Directed by Guy Caron, who was Cirque du Soleil’s first artistic director when the company was created in 1984, the show has been seen by more than 7 million people worldwide since it premiered in 1999. The St. Petersburg run is the Russian premiere of the show, which will be followed by performances in Chelyabinsk, Kazan and Moscow before heading to Minsk.

The show features 50 international acrobats, gymnasts, musicians and singers, several of whom are Russian, including a St. Petersburg native.

While parts of the “Dralion” mythology feel somewhat dated, it is nonetheless a spectacular display of prowess on the part of the performers – one that is often as breathtaking in the quieter moments as it is during the big production numbers. With the Russian love and knowledge of circus traditions, Cirque seems to have managed to create quite a few converts to its worldview.

Daily performances of ‘Dralion’ run through Feb. 2, with matinees on the weekend, at the Ice Palace, 1a Prospekt Pyatiletok. M. Prospekt Bolshevikov. Tel. 718 6620.





 


ALL ABOUT TOWN

Tuesday, Jan. 27


Observe the 71st anniversary of the end of the Siege of Leningrad on Palace Square with a free concert at 7 p.m. Listen to WWII-era songs and the poetry of Olga Bergholz while you peruse outdoor exhibitions dedicated to life during wartime. The event is capped off by a fireworks display at 9 p.m.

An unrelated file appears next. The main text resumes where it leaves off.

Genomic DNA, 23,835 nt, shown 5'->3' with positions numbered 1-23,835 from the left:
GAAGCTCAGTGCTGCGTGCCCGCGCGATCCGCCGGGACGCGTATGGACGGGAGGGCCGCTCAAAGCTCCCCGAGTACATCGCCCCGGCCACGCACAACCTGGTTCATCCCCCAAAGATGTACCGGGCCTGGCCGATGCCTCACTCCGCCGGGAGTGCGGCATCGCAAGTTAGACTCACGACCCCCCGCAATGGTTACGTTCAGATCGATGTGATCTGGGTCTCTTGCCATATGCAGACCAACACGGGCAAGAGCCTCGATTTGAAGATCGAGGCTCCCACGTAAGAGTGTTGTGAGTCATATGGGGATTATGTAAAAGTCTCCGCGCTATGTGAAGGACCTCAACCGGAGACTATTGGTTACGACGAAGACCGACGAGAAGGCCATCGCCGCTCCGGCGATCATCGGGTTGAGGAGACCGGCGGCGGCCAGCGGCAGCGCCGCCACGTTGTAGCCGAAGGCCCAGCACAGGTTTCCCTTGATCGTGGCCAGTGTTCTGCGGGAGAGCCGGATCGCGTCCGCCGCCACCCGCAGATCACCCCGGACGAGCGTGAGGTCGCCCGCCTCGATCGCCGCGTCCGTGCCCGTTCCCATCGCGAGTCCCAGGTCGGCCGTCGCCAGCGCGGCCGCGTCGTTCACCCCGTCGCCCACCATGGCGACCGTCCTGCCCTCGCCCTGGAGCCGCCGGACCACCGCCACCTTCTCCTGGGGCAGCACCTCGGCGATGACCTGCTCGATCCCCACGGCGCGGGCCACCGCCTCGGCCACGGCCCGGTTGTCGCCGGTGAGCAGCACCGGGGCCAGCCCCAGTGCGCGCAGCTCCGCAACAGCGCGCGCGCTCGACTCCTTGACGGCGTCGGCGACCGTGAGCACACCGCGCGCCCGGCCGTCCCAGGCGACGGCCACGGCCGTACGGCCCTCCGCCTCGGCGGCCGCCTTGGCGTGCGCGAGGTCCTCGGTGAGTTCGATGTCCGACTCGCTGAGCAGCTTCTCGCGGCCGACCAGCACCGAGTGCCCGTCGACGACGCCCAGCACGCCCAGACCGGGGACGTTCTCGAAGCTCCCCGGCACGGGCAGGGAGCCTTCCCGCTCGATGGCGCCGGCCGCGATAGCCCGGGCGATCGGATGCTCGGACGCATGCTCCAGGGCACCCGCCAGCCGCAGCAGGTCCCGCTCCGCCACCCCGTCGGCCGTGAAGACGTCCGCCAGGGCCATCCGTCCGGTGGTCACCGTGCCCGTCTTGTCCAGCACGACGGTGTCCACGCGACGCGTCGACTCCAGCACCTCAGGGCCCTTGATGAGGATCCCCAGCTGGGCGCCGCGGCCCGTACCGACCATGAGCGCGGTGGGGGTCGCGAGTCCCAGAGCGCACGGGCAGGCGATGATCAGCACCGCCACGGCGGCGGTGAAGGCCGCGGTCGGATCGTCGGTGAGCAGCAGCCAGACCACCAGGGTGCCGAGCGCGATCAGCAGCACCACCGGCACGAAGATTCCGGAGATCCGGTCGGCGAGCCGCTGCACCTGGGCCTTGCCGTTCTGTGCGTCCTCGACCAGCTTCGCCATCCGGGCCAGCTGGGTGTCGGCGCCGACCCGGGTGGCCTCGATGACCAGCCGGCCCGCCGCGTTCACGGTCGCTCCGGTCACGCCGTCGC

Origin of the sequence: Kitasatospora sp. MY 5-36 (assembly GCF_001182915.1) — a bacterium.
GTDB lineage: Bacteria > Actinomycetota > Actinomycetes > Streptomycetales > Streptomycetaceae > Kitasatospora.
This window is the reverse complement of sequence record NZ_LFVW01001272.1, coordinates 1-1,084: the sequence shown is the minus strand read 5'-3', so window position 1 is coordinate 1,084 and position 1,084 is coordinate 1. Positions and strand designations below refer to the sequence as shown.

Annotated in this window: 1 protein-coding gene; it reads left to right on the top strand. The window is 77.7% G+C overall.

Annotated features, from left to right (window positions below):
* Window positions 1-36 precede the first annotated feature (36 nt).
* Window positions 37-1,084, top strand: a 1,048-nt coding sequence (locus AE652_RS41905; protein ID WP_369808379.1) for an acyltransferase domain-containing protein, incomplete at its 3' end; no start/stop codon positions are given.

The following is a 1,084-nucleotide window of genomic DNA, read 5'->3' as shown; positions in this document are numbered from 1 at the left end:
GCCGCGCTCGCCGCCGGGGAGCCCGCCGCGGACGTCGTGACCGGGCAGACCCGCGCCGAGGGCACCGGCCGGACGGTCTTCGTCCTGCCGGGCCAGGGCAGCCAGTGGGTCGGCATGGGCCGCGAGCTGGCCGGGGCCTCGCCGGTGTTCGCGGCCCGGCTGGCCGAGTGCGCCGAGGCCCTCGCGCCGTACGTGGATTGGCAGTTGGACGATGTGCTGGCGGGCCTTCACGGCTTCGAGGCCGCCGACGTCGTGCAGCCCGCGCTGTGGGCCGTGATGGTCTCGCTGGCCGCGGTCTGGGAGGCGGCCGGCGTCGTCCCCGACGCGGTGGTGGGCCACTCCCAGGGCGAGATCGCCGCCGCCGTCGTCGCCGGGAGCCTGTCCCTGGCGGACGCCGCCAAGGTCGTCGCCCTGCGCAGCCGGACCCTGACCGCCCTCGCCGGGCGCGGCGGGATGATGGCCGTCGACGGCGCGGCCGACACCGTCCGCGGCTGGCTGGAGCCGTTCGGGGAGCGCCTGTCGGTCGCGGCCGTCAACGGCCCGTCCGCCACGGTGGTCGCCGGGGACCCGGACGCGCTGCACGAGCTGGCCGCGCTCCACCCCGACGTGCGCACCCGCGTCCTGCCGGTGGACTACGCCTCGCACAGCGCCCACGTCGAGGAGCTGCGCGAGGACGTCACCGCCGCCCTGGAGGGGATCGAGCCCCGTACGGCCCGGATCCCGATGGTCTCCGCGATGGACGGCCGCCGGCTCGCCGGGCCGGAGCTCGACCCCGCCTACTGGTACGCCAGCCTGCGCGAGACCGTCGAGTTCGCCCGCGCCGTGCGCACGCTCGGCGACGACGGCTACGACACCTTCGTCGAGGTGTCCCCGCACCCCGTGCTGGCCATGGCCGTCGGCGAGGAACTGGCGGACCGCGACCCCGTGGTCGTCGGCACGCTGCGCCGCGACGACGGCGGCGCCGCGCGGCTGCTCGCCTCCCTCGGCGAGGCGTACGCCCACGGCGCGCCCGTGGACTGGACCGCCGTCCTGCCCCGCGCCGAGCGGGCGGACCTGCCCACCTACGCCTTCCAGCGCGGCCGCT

Stop by the Lexica School of Foreign Languages at 73 Ligovsky Prospekt from now until Friday for a free English lesson. The classes start at 7 p.m. and cover all levels, from Beginner to Advanced. Registration by telephone on 7641692 and a desire to improve your skills are the only prerequisites.



Wednesday, Jan. 28



Feel like becoming a publishing mogul? Stop by the Freedom anti-cafe at 7 Ulitsa Kazanskaya today at 8 p.m. where Simferopol, Crimea-based founder and chief editor of the Holst online magazine will talk about creating an internet magaine, including what stories to cover, how find an audience and build a team, where to find inspiration and how to stand out from the crowd. Admission is the normal price of the anti-café — 2 rubles per minute, which includes tea and snacks.



Learn everything you always wanted to know about wine, and perhaps a bit more, at the Le Nez du Vin seminar for wine lovers. Held at the WineJet Sommelier School, 100 Bolshoy Prospekt Petrograd Side, at 7:30 p.m., the event will cover wine production, the basics of wine tasting, the concept of terroir and the various countries where wine is produced. Tickets are 750 rubles and include a wine tasting. Register by calling +7 921 744 6264.



Thursday, Jan. 29



Attend a master class on how to deal with complicated business negotiations today at the International Banking Institute, 6 Malaya Sadovaya Ulitsa. Running from 3 to 6 p.m., Vadim Sokolov, an assistant professor at the St. Petersburg State University of Economics, will introduce aspects of managing the negotiation process and increasing its effectiveness. Attendance is free with pre-registration by telephone on 909 3056 or online at www.ibispb.ru



Celebrate what would be writer Anton Chekov's 155th birthday at the Bokvoed bookshop at 46 Nevsky Prospekt. Starting at 5 p.m., the legendary author will be feted with readings of his stories and short performances based on his plays by various St. Petersburg actors. Chekov's book will also be offered at a 15% discount during the event.





Times Talk